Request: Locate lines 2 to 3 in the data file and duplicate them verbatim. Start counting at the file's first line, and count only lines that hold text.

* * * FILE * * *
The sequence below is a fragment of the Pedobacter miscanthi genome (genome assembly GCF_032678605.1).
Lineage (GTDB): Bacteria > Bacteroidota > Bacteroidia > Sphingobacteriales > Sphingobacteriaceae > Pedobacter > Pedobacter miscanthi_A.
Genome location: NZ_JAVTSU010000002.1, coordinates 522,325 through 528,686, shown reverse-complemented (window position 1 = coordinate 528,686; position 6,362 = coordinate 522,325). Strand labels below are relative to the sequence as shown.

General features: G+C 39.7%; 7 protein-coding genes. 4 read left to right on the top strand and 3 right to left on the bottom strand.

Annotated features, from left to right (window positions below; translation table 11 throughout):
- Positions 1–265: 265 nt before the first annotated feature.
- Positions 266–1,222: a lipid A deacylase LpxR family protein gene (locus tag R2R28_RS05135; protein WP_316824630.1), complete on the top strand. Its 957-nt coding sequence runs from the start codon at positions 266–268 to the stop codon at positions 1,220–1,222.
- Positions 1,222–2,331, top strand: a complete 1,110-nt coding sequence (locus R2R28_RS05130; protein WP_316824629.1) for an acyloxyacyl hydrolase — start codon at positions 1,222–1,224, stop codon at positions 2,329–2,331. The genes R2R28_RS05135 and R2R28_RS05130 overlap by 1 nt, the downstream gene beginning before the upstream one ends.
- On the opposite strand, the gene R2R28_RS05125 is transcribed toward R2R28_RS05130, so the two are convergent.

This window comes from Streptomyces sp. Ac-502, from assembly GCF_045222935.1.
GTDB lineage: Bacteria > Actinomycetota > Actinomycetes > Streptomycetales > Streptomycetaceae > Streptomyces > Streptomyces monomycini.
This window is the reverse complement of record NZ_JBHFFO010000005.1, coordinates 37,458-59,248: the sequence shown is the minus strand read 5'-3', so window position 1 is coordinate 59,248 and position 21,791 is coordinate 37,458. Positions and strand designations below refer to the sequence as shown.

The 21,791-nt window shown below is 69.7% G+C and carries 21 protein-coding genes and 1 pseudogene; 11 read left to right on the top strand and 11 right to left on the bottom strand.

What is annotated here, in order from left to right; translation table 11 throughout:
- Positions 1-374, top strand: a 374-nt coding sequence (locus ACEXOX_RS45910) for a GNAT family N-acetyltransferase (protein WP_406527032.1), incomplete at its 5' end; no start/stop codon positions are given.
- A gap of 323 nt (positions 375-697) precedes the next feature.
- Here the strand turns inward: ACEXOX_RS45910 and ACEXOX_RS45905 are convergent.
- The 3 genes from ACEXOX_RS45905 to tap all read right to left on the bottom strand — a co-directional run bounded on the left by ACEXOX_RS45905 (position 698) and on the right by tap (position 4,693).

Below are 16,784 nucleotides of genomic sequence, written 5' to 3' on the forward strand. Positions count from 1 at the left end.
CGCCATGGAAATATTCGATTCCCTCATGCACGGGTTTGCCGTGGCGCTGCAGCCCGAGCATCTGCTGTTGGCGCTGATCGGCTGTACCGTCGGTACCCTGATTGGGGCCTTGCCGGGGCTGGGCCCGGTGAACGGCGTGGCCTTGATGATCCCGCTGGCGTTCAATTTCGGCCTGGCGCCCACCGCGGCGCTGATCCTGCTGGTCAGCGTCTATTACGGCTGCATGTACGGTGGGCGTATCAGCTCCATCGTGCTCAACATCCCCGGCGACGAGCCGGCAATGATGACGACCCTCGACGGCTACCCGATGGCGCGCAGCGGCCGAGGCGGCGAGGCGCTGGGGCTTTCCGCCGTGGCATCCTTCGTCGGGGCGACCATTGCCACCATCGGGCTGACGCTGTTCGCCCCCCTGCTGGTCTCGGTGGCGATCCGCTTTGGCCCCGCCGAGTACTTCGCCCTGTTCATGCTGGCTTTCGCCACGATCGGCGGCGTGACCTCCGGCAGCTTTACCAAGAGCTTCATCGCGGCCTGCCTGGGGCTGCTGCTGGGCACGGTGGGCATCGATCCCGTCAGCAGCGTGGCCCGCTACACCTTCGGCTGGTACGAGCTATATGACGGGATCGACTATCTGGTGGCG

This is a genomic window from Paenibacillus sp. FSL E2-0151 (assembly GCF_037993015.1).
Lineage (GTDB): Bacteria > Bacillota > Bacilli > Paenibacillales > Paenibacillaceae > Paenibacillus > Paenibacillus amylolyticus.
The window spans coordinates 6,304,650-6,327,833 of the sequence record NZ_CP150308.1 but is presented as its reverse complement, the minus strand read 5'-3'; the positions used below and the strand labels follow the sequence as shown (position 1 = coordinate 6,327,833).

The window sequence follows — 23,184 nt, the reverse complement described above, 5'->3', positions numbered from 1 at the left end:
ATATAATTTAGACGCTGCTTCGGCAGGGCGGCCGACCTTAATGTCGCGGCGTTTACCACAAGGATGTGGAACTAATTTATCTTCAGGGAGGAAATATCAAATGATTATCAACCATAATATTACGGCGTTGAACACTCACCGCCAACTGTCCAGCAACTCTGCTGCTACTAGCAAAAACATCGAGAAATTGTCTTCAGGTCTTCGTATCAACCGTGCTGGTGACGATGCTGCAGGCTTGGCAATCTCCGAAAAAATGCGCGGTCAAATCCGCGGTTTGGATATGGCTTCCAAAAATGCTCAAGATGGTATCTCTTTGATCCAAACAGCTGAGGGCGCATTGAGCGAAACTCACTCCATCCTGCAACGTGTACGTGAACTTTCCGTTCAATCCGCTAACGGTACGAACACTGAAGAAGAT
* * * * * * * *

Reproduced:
Lineage (GTDB): Bacteria > Bacteroidota > Bacteroidia > Sphingobacteriales > Sphingobacteriaceae > Pedobacter > Pedobacter miscanthi_A.
Genome location: NZ_JAVTSU010000002.1, coordinates 522,325 through 528,686, shown reverse-complemented (window position 1 = coordinate 528,686; position 6,362 = coordinate 522,325). Strand labels below are relative to the sequence as shown.